Steering a safe course when renewing licence
I am a British resident in Spain and I have changed my British driving licence for a Spanish one. I have two questions: 1. I have renewed the part that permits me to drive a car but the category that covers small commercial vehicles expired at an earlier date and I failed to renew it. I now intend to buy a large motor-home. Can I still renew the expired part of my licence that covers this size of vehicle? It would be up to 7.5 You and the tons in the UK. 2. A friend is visiting Spain Law in Spain By David Searl in his transit van. The vehicle is UK registered, insured for any driver and is taxed in the UK. One of our friends is adamant that I cannot drive a UK-matriculated vehicle on a Spanish driving licence. This is not the first time that I have heard this. Is there any truth in it? R C (by email)
In principle, yes, drivers can renew the expired portion of their licences which allows them to operate vehicles up to 7.5 tons. Until a few years ago a Spanish driver who failed to renew his permit within three months of its expiry was forced to begin again from zero. Now renewals can be made at any time after it runs out. And, yes, some of the more advanced permits have shorter times between renewals than normal ones. Check at an official medical testing centre to be sure. Your second question has been answered here in an earlier edition of EWN but we will jog your memory. Of course the holder of a Spanish driving licence can legally operate a UK registered vehicle in Spain. Your friend may be confusing driving with owning. What you cannot do is own a UK vehicle and drive it in Spain on your Spanish licence. David will respond to queries but reserves the right to select letters which will be of interest to the greatest number of readers. You can also consult David through lawyers Ubeda-Retana and Associates in Fuengirola. email@example.com or call 952 667 090.
FINANCE, BUSINESS & LEGAL
13 - 19 December 2012 Costa de Almería
Tasty deal gives Germans a crisp future A DEAL worth £397 million (€489 million) has seen favourite snacks like KP Nuts, McCoy’s crisps and Hula Hoops sold to a German firm. Intersnack has bought the brands from United Biscuits.
£££ THOMSON and First Choice owner TUI has posted a 32 per cent rise in earnings to £197 million (€242.5 million) after a surge in
ritish usiness riefs
late sales. Now next summer’s bookings are also up 12 per cent.
£££ TWO of the UK’s oldest nuclear power stations will have their
operating lives extended by seven years until 2023. French company Edf said Hinkley Point B and Hunterston B could safely be used.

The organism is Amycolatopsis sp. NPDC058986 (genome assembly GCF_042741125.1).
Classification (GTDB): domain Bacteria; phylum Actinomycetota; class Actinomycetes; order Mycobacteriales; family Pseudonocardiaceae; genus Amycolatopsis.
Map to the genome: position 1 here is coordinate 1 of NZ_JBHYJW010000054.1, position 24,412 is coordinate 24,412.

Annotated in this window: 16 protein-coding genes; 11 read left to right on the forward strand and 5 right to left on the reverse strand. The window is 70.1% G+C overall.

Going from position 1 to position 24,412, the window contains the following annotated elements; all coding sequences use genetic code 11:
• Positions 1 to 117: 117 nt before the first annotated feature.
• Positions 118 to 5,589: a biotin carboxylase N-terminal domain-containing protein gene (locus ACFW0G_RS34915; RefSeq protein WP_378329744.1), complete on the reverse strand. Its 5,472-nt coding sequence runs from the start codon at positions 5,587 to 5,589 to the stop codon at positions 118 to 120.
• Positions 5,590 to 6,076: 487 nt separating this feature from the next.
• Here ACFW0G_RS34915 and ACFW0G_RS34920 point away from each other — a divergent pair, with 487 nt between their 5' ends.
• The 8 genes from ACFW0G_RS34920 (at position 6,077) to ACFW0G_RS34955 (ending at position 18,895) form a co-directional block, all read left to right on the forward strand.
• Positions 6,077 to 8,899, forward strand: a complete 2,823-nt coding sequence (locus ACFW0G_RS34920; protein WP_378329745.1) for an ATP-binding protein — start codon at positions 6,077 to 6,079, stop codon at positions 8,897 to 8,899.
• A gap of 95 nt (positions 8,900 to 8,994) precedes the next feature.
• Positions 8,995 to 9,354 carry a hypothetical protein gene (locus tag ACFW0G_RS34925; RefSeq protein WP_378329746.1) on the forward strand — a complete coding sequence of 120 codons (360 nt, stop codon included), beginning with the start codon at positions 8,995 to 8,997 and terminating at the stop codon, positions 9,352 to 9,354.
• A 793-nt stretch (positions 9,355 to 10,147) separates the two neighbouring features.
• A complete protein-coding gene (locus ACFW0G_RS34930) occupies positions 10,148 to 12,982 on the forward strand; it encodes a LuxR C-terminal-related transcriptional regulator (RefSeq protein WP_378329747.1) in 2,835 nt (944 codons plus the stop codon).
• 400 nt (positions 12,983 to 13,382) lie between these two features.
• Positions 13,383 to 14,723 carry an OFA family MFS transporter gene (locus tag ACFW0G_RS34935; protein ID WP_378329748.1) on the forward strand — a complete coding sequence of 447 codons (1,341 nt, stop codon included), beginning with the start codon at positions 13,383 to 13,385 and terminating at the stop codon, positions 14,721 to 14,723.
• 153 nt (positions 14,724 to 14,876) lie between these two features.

£££ BRITISH AIRWAYS is looking to voluntary redundancies in a bid to shed 400 senior cabin crew. It has entered a 90-day consultation period with union Unite.
Ominous for Greece as funds held back until burden reduced IT is over a month since a so-called ‘troika’ agreed rules for clearing €44 billion from the second tranche of bail-out funds available to Athens. The funds were supposed to be available in mid-December, a date almost a month later than the original deadline. The original agreement cobbled together by the troika - the European Union (EU), the European Central Bank (ECB) and the International Monetary Fund (IMF) involved a buy-back scheme intended to reduce Greece’s debt burden by 10 per cent of GDP, apparently with the aim of restoring the country’s long-term financial viability. But now, following delays in its implementation, the IMF has said it will not disburse funds until a eurozone buy-back scheme to reduce the debt burden is firmly in place. Even more ominous for Greece is that both Holland and Finland have intimated that should this delay linger on, they too will pull out. A fresh scheme has now been suggested and proposed, that Greece’s Central Bank should buy back €10 billion worth of
Jim Collins Costa Blanca
its outstanding bonds at today’s depressed market values, thus ‘retiring’ some €30 billion of the national debt. A bright idea to be sure, but many of the present bond-holders are reluctant to accept a further haircut on their stake following the 52.5 per cent loss already suffered earlier this year. They would prefer to hang on to their holdings in the hope of a better offer, even hanging on to collect the full face value upon maturity. The entire convoluted weave of proposals, plans, deadlines and agreements leading to an apparently uncertain financial future, does not attract favourable comment from bond fund managers. One gave his opinion that this Greek
COBBLED TOGETHER: Debt deal. Central Bank buy-back proposal “is just another milestone on Greece’s road to Hell, paved of course, with good intentions.” Bad as things are for Greece, the French also may be looking into the abyss. Figures just released show the Purchasing Managers Index for French manufacturing is now at 44.2, and with anything under 50 denoting contraction, the eurozone’s weakest, after Greece. “The figures are shocking,” said a sovereign debt strategist. “France has for some time been sailing dangerously close to the wind, but is now tipping into outright contraction following a year-and-a-half of nearzero growth.”
It seems the French car industry is the heaviest loser, usually employing 400,000 people but since the autumn shedding 40,000 jobs a month. Vehicle production has almost halved despite a scramble to expand abroad, but Renault and Peugeot have found themselves unable to compete with Volkswagen and even Seat. Of course, French bankers, always eager to look across the Channel for a culprit, have been quick to blame ‘Perfidious Albion’, telling anyone who will listen that Britain’s non-membership of the eurozone, (thus retaining its position as a world banking centre) is at the core of France’s economic woes. Ah, well, there’s no pleasing everybody.
Published on Dec 12, 2012
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